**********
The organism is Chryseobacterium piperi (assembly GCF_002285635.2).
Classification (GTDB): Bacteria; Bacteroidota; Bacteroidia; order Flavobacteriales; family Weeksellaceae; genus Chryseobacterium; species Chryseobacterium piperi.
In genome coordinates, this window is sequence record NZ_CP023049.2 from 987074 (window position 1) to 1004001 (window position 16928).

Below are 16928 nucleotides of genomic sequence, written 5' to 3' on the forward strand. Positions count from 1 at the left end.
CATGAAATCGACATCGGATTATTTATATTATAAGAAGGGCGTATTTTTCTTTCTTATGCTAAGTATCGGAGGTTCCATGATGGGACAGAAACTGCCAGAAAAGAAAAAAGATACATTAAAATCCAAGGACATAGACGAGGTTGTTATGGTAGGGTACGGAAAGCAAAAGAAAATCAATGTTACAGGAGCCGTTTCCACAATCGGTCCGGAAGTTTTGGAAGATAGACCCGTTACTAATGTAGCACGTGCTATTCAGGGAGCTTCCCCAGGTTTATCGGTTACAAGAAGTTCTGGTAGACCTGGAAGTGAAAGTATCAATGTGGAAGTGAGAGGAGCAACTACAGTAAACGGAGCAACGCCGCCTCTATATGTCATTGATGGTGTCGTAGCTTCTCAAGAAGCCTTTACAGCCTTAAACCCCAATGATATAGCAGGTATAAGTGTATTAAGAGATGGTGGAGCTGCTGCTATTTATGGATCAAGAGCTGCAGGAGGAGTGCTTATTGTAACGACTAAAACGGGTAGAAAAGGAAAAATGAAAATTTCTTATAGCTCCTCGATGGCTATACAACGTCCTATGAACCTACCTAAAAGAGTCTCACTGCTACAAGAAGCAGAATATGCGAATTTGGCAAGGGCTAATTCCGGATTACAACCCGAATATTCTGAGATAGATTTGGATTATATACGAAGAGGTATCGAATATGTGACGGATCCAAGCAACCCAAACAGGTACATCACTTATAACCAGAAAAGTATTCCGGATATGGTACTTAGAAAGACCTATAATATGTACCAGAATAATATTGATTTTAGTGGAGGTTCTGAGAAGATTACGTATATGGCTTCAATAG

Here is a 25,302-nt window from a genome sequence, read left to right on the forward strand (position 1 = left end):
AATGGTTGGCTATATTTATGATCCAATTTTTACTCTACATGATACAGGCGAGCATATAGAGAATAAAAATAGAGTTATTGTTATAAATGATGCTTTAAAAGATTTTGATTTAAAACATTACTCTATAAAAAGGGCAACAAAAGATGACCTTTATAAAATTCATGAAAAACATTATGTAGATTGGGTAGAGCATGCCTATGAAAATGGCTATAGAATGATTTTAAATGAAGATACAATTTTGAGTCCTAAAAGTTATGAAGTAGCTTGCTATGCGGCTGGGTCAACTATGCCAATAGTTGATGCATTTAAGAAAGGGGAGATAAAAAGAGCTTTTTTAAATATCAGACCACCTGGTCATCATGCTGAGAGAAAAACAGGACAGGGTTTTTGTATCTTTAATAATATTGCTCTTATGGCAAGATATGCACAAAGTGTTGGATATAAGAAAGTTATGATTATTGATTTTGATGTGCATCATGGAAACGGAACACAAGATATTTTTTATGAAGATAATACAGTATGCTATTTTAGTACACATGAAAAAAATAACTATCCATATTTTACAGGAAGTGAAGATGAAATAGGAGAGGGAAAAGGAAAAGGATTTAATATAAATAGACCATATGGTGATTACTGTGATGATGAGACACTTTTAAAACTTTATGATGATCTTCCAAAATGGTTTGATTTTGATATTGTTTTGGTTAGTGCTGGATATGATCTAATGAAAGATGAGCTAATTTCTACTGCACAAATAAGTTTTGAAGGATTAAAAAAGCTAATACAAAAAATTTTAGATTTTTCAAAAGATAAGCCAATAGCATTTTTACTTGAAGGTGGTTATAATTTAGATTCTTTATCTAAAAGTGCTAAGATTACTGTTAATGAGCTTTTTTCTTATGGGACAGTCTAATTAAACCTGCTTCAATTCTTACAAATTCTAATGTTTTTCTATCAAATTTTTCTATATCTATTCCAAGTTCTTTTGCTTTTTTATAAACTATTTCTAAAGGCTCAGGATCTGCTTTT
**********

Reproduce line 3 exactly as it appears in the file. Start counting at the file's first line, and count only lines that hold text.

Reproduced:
In genome coordinates, this window is sequence record NZ_CP023049.2 from 987074 (window position 1) to 1004001 (window position 16928).